Bishop Victor: Church raiding in Ukraine is gaining momentum

Head of the UOC Representative Office to European International Organizations Bishop Victor (Kotsaba) of Baryshevka

The clergy of the UOC constantly inform European human rights activists about the religious situation in Ukraine, said Bishop Victor of Baryshevka.

The Kiev Metropolis and the eparchial administrations receive reports of violations of believers’ rights almost every day, said the head of the UOC Representative Office to European International Organizations Bishop Victor (Kotsaba) of Baryshevka on the "Ours" TV channel. 

Vladyka Victor notes: “Today the situation is not developing for the better, it is gaining momentum and almost every day there are reports to us, to the Kiev Metropolis or to the eparchial centres that certain disturbances are occurring in some parishes of our eparchies. We certainly hope that the law will nevertheless fulfil its role, and all processes will be legal, according to the law.”

According to the bishop, an appeal to officials of the UN, OSCE, EU and other countries to influence the religious situation in Ukraine, published a few days ago, is not new because since 2015 representatives of our Ukrainian Orthodox Church have been regularly participating in various international forums and conferences, speaking at various European venues in order to convey the position of the UOC. "We regularly appeal, provide reliable information – the one that corresponds to reality, not just on the basis of words, but on the basis of facts, we speak the language of facts – to the UN Human Rights Council, the Organization for Security and Cooperation in Europe, and UN Special Rapporteur on Freedom of Religion and Belief,” he explained.

He says that the UOC regularly participates in various events that take place in Europe, and talks about everything that is happening in Ukraine.

“There has been no vivid response to the last appeal yet, but I would like to recall bill 4128-d, passed by BP, which regulates the issues of re-registration, adoption of amendments and additions to the Statute of religious organizations. If we take its first edition, it contained two concepts that complicated the whole situation in Ukraine: the concept of self-identification, i.e. a person can come to any parish, to any church and say: “I identify myself with this temple and consider myself to be a believer of this particular temple”, as well as the concept of a territorial community, i.e. that the fate of the temple is decided by the territorial community. If, for example, 2000 people live in the village, and only 300 go to church, it is logical that the fate of the church – re-registration or change of subordination – should be decided by the believers who go to this church,” the hierarch explained.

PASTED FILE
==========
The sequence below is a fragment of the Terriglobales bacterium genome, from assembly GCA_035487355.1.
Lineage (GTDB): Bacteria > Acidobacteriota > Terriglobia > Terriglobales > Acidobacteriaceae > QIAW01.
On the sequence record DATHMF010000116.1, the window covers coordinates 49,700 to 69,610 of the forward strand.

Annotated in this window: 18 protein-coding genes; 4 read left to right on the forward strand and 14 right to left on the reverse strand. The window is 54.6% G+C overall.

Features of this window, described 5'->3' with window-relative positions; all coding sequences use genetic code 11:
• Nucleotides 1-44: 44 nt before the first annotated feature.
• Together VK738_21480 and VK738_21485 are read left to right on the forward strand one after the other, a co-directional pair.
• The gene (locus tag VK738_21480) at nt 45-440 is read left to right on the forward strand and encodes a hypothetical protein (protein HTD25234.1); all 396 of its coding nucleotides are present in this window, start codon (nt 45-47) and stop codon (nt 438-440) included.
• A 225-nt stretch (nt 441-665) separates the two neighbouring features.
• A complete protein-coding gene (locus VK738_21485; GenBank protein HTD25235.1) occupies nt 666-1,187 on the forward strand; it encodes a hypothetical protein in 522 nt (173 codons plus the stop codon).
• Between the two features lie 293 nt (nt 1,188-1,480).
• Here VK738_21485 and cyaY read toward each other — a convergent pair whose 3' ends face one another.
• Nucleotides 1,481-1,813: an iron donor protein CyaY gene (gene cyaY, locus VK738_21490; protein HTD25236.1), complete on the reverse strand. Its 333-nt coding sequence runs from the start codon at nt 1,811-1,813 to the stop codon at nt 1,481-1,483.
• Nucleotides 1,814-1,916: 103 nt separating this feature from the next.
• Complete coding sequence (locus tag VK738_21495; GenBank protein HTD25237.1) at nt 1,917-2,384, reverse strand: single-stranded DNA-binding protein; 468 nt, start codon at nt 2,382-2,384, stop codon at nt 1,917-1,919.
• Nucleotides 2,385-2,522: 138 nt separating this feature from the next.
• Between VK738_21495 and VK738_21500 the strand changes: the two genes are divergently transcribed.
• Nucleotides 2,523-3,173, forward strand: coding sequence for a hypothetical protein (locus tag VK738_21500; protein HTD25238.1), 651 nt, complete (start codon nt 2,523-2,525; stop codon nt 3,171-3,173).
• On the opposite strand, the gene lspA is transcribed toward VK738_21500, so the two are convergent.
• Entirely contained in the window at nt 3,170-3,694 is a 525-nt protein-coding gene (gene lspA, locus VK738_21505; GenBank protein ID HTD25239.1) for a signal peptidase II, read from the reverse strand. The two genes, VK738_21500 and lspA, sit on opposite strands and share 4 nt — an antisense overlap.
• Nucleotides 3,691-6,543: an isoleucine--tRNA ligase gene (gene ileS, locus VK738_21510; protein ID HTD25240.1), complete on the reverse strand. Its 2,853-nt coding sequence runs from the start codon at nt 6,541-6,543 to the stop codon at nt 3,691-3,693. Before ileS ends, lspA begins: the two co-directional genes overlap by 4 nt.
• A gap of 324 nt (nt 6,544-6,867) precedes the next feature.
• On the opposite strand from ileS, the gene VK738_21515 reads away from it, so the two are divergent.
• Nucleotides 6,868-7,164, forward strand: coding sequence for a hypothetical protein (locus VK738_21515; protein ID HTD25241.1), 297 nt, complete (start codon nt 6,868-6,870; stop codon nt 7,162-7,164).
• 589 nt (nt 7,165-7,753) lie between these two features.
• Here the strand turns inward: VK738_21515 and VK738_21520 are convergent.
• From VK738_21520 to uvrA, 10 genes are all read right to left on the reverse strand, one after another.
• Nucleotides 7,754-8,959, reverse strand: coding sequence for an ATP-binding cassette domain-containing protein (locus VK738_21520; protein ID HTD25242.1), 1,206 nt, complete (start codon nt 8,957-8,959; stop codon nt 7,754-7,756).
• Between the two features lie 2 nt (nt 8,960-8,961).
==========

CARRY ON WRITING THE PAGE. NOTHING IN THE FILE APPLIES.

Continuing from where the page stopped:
He stressed: “A religious organization itself determines membership – whether it is fixed or non-fixed. Actually, in the villages there are no problems, people know each other, whether you go to church or not. But if strangers appear, they arrive on buses and start engaging in illegal activities, which is now happening in Western Ukraine, in Rovno, Ternopol, Khmelnitsky, Ivano-Frankovsk, and Lvov regions, then it goes without saying that this does not fit into the framework of the law adopted by the Verkhovna Rada on January 17, 2019."

“Of course, this is all documented at once in a report to the police, law enforcement bodies behave differently. I would like to give an example of the official statement of the police of the Vinnitsa region, where it was noted, according to the Constitution of Ukraine, that religious communities should decide their own fate, their affiliation. And if outsiders lead this activity, including the heads of village and city councils, this violates the Constitution of Ukraine. This was clearly indicated and had the right response for resolving the situation,” says Bishop Victor.

As the UOJ reported, the head of the UOC Representative Office to European International Organizations, Bishop Victor (Kotsaba) of Baryshevka, reported that at the moment there are 36 voluntary transfers of UOC parishes to the OCU: 23 with clerics, and 13 without them. The information announced in the mass media that from 200 to 350 parishes have passed into the newly-formed structure is not true.

In connection with numerous cases of violation of human rights and the threat of escalation of religious conflicts, Bishop Victor of Baryshevka appealed to officials of the UN, OSCE, EU and other countries to influence the situation in Ukraine.

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